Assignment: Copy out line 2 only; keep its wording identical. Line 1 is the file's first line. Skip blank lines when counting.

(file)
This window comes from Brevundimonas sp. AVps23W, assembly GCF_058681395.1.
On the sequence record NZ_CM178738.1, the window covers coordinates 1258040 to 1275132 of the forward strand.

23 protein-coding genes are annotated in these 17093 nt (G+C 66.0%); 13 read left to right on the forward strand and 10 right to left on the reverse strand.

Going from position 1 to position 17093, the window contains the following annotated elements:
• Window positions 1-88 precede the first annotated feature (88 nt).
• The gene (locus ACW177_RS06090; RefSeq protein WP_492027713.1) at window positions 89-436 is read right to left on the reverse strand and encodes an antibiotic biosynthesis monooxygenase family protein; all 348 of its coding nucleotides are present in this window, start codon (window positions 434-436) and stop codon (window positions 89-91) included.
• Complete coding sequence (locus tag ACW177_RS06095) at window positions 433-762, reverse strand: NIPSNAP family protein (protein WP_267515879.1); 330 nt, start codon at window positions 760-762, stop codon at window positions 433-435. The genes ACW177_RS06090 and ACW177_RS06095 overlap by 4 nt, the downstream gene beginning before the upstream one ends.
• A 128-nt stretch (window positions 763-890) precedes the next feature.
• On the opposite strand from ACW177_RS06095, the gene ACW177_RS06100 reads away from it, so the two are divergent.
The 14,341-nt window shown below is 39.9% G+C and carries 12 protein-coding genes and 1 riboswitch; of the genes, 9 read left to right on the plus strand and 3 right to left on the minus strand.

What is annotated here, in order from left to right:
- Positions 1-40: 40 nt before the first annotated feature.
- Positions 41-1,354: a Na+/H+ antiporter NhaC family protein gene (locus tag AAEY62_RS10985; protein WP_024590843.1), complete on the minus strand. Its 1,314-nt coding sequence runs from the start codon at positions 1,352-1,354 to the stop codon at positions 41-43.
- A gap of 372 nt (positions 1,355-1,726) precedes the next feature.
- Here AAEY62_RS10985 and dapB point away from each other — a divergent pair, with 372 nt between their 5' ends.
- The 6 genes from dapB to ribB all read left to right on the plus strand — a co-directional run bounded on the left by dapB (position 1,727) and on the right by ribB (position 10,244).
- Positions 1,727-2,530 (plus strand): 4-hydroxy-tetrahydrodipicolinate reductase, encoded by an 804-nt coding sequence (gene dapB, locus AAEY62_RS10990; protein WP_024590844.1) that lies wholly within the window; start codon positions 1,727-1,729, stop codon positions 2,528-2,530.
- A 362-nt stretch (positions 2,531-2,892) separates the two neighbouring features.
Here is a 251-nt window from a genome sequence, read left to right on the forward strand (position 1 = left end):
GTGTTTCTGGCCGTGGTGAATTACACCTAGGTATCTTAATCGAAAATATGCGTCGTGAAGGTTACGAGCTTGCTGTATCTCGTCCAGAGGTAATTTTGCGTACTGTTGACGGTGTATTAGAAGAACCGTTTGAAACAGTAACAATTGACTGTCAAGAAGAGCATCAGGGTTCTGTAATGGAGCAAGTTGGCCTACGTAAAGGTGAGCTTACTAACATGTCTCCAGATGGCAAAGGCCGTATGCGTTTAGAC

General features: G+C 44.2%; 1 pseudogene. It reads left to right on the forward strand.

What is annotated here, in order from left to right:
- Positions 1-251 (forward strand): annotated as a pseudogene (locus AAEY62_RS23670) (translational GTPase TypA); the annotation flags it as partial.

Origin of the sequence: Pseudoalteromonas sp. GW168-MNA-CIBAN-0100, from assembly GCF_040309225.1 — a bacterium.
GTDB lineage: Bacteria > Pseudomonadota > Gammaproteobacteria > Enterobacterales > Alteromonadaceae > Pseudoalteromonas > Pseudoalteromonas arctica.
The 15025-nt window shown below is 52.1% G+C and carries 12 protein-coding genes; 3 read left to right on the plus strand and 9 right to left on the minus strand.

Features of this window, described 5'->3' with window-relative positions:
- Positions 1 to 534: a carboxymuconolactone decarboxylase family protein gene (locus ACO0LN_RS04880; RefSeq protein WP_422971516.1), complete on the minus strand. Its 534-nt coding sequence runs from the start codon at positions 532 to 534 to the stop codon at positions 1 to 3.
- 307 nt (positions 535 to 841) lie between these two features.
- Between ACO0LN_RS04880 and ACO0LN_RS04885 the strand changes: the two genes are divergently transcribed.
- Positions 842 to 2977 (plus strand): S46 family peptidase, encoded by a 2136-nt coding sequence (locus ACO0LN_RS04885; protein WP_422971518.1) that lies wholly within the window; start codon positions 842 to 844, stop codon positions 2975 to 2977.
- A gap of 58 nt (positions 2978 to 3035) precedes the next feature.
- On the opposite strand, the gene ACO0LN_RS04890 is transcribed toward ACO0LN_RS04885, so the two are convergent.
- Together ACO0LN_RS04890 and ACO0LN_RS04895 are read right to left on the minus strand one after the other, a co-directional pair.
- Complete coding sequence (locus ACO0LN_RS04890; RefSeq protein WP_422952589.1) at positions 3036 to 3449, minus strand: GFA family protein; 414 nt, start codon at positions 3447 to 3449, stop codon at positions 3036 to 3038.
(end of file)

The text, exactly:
On the sequence record NZ_CM178738.1, the window covers coordinates 1258040 to 1275132 of the forward strand.